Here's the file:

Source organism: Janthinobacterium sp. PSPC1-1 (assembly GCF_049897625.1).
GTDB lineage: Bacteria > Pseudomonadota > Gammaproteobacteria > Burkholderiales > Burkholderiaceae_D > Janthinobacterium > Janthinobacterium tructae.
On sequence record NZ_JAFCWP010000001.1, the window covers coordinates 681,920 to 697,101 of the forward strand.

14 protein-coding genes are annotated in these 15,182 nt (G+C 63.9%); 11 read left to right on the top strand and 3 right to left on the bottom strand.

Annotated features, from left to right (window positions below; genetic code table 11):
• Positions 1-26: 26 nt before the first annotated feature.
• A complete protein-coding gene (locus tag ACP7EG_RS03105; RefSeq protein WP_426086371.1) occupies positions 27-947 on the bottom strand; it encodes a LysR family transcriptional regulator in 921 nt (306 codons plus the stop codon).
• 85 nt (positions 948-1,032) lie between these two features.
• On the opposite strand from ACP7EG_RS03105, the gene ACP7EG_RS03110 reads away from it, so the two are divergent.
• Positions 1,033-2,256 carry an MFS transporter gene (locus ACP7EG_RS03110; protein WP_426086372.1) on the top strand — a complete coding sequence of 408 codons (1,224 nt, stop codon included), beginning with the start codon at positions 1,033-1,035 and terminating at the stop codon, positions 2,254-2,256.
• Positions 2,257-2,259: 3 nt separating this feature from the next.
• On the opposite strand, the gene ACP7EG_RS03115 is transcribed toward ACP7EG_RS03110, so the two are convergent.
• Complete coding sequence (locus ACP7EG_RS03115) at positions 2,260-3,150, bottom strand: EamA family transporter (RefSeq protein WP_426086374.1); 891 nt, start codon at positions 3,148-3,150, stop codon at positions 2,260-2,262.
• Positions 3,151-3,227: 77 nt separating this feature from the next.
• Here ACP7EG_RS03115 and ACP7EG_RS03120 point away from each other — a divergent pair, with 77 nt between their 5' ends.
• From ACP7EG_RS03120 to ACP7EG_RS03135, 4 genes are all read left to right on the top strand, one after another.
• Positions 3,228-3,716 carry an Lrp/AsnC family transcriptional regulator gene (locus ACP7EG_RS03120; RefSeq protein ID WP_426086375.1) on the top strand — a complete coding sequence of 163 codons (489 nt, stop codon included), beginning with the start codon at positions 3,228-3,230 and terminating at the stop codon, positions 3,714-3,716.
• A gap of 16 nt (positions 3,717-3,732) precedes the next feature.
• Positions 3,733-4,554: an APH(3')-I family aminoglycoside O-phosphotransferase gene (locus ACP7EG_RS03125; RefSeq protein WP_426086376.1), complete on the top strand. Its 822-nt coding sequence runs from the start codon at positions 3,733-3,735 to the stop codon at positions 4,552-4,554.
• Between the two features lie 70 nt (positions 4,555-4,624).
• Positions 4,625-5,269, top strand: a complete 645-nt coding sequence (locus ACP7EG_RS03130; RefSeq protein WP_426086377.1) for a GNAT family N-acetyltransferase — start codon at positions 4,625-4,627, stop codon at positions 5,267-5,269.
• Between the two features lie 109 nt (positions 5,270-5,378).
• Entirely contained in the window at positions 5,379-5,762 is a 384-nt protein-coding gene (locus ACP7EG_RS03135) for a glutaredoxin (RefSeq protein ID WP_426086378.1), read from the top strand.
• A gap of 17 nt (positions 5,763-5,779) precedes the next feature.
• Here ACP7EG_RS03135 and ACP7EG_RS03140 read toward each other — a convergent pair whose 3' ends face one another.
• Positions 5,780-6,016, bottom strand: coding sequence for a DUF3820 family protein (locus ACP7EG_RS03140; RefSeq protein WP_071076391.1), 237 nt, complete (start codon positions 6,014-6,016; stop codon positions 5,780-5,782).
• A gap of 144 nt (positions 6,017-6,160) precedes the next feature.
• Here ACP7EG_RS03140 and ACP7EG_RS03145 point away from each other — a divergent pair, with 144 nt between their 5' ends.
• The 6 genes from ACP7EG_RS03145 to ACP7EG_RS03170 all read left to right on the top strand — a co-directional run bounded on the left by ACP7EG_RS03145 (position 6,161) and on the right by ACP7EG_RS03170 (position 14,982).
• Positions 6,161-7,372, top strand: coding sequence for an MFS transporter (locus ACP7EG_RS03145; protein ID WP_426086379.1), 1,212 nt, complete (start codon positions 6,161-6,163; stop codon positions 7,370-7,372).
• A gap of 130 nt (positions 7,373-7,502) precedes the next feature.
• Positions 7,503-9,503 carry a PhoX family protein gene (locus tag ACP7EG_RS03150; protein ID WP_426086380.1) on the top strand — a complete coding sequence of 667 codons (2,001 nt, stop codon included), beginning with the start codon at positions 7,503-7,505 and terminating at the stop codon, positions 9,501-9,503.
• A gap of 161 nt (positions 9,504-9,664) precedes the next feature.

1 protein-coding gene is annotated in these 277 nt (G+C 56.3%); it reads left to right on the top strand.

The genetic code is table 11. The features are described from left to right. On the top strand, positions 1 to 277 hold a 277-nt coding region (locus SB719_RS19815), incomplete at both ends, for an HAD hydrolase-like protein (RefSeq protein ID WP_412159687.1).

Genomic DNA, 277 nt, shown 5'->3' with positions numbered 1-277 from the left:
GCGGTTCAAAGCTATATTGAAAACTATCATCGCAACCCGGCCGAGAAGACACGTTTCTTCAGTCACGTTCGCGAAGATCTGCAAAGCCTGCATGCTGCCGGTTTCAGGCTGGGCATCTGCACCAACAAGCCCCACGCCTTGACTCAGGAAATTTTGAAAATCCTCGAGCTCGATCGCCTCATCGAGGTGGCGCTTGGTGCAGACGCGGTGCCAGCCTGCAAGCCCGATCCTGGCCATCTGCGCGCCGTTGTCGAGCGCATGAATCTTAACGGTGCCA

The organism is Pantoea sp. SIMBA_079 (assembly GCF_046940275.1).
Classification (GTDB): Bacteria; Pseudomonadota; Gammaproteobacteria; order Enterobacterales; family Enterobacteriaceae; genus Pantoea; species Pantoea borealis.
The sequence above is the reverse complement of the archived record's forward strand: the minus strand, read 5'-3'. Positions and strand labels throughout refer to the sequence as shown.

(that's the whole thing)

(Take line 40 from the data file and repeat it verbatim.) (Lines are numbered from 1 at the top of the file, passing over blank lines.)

The sequence above is the reverse complement of the archived record's forward strand: the minus strand, read 5'-3'. Positions and strand labels throughout refer to the sequence as shown.